One of the most well-known faculty members of the Department of Planning and Architecture at NIT Rourkela, the sight of Dr. Arup Das fills a smile in the hearts of everyone at the Department.
He instills a vibrant energy into all the students around him and motivates them to work seamlessly all day long, without any hitch. In the evening when all other professors of other departments leave for their respective home, Dr. Arup Das spends time with students in the studio, evaluating their designs and enriching their knowledge with his vast wisdom. A humble person at heart, he thinks his achievements are his students. The joy of his students winning something is more than his own achievements and he believes these moments are the proudest ones of his life.
Prof. Arup Das is indeed a man from a lot places as they say. As a child, he has stayed at different places owing to the job of his father in the army and hence had a cosmopolitan upbringing. He did his schooling at Barackpore, which is a historically important place being the origin of the Sepoy Mutiny and having the largest cantonment of India. As a young school student, he describes himself as lazy and notorious, and loved playing football.
He went to BESU Shibpur (now IIEST) and completed his B.Arch. degree in 2005. He chose to study architecture because he did not want to follow the flock and wanted a wide scope to work beyond academics and got sufficient exposure and hands-on exposure during his stay at Shibpur. He went on to do his Masters at IIT Kharagpur, which gave him much perspective towards academics.
Prof. Das says that at one point of time he did not intend to study beyond B.Arch. He got a job in DTZ, which is an internationally renowned property consulting firm. But, a corporate job did not suit his taste and he found out that he was more suited to academia. This prompted him to join PhD in 2008. Subsequently, he taught at BIT Mesra for 1.5 years and then joined NIT Rourkela.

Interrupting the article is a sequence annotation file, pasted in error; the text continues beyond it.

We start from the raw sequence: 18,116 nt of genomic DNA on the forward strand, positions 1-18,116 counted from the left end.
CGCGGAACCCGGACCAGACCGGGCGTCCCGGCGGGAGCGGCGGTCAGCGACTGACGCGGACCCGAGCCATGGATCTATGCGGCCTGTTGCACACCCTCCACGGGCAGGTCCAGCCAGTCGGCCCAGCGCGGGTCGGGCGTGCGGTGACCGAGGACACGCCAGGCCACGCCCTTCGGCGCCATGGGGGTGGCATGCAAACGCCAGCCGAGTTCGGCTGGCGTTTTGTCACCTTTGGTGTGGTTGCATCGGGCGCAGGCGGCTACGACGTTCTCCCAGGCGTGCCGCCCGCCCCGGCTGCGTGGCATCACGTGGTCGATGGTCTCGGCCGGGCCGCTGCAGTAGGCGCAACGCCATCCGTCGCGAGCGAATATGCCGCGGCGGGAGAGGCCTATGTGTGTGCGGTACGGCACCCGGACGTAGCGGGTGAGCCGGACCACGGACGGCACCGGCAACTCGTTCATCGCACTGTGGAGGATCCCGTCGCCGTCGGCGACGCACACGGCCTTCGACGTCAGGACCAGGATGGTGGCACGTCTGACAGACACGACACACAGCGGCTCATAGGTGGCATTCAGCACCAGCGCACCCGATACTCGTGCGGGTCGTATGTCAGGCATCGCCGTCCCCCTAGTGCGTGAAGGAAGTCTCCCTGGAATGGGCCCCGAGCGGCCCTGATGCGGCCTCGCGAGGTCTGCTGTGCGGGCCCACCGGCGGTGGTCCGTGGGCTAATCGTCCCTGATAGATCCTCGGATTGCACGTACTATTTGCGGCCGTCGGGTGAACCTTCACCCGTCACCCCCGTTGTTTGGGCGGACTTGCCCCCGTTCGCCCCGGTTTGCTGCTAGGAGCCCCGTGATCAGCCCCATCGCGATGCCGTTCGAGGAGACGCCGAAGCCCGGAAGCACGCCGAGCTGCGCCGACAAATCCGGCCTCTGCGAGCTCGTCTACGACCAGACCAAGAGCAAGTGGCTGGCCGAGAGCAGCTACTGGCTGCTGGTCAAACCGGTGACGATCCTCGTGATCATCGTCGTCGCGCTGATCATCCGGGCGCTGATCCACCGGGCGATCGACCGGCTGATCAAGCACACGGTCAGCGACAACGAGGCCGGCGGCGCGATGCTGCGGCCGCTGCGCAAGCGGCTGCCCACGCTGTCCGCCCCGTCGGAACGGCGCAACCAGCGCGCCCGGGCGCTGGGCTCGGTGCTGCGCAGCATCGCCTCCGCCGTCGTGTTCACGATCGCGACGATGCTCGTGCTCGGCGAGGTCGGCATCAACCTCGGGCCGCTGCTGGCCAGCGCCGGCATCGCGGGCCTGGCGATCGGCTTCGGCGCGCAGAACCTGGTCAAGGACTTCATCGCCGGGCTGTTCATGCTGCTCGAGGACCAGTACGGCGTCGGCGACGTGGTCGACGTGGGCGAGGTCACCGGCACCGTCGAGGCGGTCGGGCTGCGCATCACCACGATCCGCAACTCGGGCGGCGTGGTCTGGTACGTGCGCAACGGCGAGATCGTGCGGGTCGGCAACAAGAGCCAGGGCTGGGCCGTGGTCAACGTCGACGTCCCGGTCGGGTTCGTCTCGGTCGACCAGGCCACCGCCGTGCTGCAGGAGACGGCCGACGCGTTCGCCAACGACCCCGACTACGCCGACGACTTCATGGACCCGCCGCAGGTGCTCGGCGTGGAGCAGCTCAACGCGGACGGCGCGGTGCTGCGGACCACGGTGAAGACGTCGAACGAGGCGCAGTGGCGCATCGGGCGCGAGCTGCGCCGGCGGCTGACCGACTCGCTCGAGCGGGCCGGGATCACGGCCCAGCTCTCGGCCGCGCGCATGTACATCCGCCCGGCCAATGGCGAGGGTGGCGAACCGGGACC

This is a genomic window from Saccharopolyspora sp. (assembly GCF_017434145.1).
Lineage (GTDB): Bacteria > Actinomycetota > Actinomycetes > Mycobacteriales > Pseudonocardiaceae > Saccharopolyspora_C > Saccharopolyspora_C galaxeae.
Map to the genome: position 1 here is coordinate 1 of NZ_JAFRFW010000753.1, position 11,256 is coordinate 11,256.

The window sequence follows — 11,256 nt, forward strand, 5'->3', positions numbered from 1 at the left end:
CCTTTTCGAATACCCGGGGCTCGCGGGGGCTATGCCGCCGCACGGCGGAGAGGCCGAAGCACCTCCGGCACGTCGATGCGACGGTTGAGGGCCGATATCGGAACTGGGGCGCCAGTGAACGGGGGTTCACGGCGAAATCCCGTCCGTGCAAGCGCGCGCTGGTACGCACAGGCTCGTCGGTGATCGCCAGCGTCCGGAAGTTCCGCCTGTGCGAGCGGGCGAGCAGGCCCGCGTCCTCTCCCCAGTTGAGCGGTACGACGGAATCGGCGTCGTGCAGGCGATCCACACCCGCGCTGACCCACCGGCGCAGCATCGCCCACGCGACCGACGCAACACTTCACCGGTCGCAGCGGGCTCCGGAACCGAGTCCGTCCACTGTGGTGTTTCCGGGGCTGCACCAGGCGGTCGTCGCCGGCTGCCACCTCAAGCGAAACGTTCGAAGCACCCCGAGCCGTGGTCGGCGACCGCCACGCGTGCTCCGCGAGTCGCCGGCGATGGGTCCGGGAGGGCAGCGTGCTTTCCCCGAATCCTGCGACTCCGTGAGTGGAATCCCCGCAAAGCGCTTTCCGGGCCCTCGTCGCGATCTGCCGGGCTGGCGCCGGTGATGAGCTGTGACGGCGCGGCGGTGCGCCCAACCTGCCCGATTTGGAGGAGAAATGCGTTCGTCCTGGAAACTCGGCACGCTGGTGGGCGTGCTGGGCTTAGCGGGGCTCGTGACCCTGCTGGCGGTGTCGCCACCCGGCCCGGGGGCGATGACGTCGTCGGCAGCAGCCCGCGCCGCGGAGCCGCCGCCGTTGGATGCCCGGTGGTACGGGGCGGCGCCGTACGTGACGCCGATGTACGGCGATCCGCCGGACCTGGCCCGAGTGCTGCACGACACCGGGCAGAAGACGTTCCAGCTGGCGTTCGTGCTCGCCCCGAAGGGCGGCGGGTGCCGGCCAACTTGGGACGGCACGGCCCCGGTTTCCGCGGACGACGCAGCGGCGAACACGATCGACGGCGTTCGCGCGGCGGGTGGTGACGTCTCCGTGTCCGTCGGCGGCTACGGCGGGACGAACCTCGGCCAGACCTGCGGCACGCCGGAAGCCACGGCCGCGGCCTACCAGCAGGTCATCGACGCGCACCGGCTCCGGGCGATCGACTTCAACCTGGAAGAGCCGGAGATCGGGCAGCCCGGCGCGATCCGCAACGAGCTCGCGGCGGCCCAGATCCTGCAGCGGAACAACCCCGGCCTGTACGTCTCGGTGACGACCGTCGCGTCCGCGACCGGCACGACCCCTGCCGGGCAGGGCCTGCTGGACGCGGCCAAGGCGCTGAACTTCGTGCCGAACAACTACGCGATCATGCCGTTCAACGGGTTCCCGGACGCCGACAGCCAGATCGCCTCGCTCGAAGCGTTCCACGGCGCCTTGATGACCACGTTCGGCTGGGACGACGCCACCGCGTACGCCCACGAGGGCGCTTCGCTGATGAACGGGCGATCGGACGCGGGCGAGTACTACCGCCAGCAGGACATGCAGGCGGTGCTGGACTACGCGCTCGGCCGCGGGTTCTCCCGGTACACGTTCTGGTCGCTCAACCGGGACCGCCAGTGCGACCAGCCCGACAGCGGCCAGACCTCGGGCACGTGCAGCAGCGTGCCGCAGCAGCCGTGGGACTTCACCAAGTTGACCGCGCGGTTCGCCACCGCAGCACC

While NIT Rourkela had good engineering departments, a good architecture setting was largely lacking. This challenge made him move to NIT Rourkela. His previous job which was in a private college presented many barriers for conferences, research activities, paper writing etc. His transition to a government institution has eased out this barrier. He considers that the phase lag between the architecture department in NITR and IITs is the least compared to other institutes and wishes to cover the lag in the future. He feels that the pace at which the infrastructure of his department is being developed is very slow so he would like to speed up that process.
On asking why he is leaving the institute the next session, he said that he wants to spend more time with his family and hence he is moving to his Alma Mater, IIT Kharagpur. Also, being an established department there, he thinks it’s better for him as he is well aware of the part he has to play there.
Getting into IIT Kharagpur was an important checkpoint in his life as he would not have studied further, he recollects. He met some of the best teachers in the world there without whom he would not have been where he is now.
Another milestone would be when his first paperwork published in one of the best journals of civil engineering. It was rejected in several different places before but yet he dared to send it there and the feedback was amazing. Whenever he is low and meets a research deadlock, he goes through it and this always puts him in a better mood. He considers NITs to be much more nation building than IITs and feels there has been a significant shift of focus in IITs. And the plus point on our part is that we are more intimately involved in innovative work from the engineering prospective and we should continue doing that.
The more cosmopolitan a fraternity is, the better it is. He thinks NITR has an edge over other colleges when it comes to this. It saddens him to see regionalism in the college. The only message he would like to convey is to keep the environment as cosmopolitan as possible. He believes that this institute will be providing some of the best citizens to our country and if we are not cosmopolitan enough, the country will be in shambles.BLOG COMMENTS POWERED BY DISQUS